Hey 19

September 27, 2017

Happy birthday My Gorgeous! 

Hey 19. Please take me along when you slide on down. 
     Emily and Lauren don’t make me feel old. I guess I feel young enough to have 9 and 13 year olds. But my delusions don’t allow me to think I’m old enough to have a 19 year old. How did that happen? And I started later than some of my friends. I’m old enough to be a grandmother actually. With Emily and Lauren, I’m in full Mommie-mode. They need me in a different way than Grace. They need me in ways Grace has outgrown and she can do for herself. But at 19, what Grace needs from me morphs into a hybrid of parent and peer. Oh, she still needs me and Paul, but adult conversations about health and career choices and gas mileage and future plans tell me that more and more we have become less and less the center of her world. 
     I was 19 once. But I was never 19 like Grace. All my most beautiful moments smashed together, buffed and shined, polished and glossed, don’t hold a candle to My Gorgeous. Not with her own long brown hair that used to be. Not with the short, curly hair that now hides under her headscarves and wigs. Not with the purple extensions. Not with the platinum wig, or the brown, pink, black, blue, or red. And Grace bald is hotter than me on my best hair day. 
     She’s been through more in her 19 years than I would wish on my worst enemy. She’s lived through crap you don’t even know. You think you know, but you don’t. I don’t even know. She is a silent warrior who battles her enemies in the dark. She won’t let anybody see her fight because she is afraid you’ll see her lose. But those secret battles have left her bloody, gagging, scarred and bald. But My Gorgeous, you are an overcomer. 
     Paul and I recently had our wills drawn up again. Now we only have 2 daughters young enough to need custodial guardianship. If something happened to us, Grace would be on her own. And thinking about who gets this China and who gets that necklace, leaves me wondering if those items will be cherished as gifts the same way I cherish giving them. I know exactly what China and jewelry I want to give to Grace. But Grace made fun of me and my cast iron skillet a while back, so I told her I wouldn’t leave that to her when I die. She’s not upset about that. Then she joked that she’s going to bury me with our printer. I hate that damn printer. I need somebody to make sure Grace doesn’t put that printer in my casket. 
     This will be the first year we haven’t been with Grace on her birthday. Lauren will be at travel-softball practice with Paul. I offered to take Grace and Emily out for dinner, but Grace said we could just wait until the weekend to celebrate. I could just show up at her dorm. I just want to kiss her cheek. There will be birthdays that she isn’t as close as her dorm, and birthdays that we can’t just have dinner on the weekend. She will be gone. I know this about Grace. Maybe she’ll come back, but the Pfafftown can’t hold her. 
      Months ago, sitting on a bench at the duck pond watching Oh Emily catch minnows and Lauren skip rocks, I asked Grace if she would sit here with me when I’m old. “No. I’ll be in New York City. I’ll sit with you at Central Park.” She said she would send for me and Dad. She better send for us soon. My bedtime is getting earlier and earlier.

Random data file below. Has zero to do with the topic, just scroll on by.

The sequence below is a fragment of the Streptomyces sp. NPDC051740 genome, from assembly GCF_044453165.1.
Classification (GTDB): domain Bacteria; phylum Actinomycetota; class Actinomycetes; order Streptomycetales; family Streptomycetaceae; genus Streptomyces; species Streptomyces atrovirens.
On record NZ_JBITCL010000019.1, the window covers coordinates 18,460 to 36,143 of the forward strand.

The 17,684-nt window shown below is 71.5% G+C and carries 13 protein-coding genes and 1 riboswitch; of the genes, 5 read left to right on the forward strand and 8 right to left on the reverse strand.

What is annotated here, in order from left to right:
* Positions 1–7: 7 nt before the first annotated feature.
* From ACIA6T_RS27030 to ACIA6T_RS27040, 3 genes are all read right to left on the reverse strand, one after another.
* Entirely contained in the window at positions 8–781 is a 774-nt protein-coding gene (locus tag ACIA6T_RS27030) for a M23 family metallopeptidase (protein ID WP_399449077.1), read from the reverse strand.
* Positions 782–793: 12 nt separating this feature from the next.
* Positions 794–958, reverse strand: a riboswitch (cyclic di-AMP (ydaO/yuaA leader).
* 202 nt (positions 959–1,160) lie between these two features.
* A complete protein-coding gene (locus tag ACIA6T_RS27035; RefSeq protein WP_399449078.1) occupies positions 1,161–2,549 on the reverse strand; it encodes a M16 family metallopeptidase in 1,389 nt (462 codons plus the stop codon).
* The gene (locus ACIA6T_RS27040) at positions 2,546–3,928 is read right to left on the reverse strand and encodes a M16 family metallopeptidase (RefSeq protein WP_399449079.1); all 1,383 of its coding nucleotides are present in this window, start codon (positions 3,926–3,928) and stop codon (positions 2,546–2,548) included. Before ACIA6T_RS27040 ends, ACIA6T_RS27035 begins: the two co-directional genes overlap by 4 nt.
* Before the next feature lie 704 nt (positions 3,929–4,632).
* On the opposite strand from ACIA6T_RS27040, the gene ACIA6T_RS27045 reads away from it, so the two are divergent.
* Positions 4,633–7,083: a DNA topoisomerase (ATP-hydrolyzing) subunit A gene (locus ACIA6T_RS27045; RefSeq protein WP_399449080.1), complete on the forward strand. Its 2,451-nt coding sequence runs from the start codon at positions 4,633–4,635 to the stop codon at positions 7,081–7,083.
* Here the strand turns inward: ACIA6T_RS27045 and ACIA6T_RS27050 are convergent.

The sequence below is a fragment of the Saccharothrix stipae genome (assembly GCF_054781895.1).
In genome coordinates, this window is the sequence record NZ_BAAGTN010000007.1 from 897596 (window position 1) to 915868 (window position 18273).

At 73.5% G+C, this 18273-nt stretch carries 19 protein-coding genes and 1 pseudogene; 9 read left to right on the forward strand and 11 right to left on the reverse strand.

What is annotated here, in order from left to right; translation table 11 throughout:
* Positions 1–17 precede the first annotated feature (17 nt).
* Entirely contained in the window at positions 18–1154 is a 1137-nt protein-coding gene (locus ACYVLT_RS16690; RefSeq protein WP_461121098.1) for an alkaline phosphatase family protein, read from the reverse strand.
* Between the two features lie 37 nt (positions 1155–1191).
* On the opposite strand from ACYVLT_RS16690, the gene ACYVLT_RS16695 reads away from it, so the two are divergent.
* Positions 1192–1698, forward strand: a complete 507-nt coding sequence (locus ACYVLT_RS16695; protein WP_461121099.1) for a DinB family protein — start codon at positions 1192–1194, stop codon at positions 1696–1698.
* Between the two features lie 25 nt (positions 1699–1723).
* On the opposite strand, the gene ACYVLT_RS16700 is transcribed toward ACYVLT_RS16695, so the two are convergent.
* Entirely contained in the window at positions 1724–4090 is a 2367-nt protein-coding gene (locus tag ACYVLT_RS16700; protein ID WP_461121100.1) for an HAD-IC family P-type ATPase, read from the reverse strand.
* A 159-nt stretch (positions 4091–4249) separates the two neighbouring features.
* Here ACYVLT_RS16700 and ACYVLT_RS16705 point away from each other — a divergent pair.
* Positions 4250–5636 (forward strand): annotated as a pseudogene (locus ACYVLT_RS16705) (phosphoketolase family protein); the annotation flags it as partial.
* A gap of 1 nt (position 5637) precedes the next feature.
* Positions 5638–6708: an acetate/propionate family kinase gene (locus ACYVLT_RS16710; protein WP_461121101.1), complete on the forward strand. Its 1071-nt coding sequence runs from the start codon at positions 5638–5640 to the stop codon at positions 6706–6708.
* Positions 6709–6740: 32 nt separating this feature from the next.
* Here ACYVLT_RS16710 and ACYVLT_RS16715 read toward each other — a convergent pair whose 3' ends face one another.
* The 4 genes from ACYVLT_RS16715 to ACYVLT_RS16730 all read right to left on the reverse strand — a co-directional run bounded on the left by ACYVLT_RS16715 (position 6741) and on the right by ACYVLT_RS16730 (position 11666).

She’ll send for us. Uugghh! She’ll be out enjoying the city life in NYC, and I’ll be here at the duck pond. I guess that’s the best I can hope for. As Paul and I get older, maybe she will take us along as she slides on down. The Netflix shows, the Melatonin, make tonight a wonderful thing. 
       I remember the day she turned 9. For some reason I have the memory of saying to her “you’re halfway.” I can see her looking at me in her yellow bedroom, asking “huh?” I told her that when she is 18, she’ll be almost done with high school and ready to move out to college. And here she is at 19 in her dorm on her birthday. She chose that yellow paint for her walls. But now her favorite color is black. She goes to UNCSA and the school colors are black and black. And when I buy Christmas wrapping paper for each of us, all her gifts are wrapped in black paper. She’s not that dark. (She once was. Not anymore.) But the sunshiny yellow 9 year old has given way to the eclectic artist of 19. 
     No, I’ve never been 19 like Grace. Nobody does 19 like Grace. She is creative and stubborn and self righteous. She stands for the underdog because she has been one. She will start a fight and finish it, too. She is deep waters. A locked box. The scarred beauty. Her tears are precious jewels mined from the pit of her heart and soul, and if she dares to show them to you, you’d better not gamble them away with your careless laughter and thoughtless comments. She hears you. You won’t make that mistake twice, because she will lock those gems away deeper next time and you’ll never see them again. Those of us who really cherish them will have to work even harder to mine them back up to the surface next time. 
     This overcomer of trials and pain is too grand for this place. She will take her brushes and combs and makeup kits to Broadway or LA, and she will call out beauty on the stage and on movie sets. We will see her work and it will be her gift to us. And for those of us who cherish My Gorgeous, we will cherish her gifts the same way that she cherishes giving them. 
      Happy Birthday, My Gorgeous,
           Love, Mommie XXOO. 

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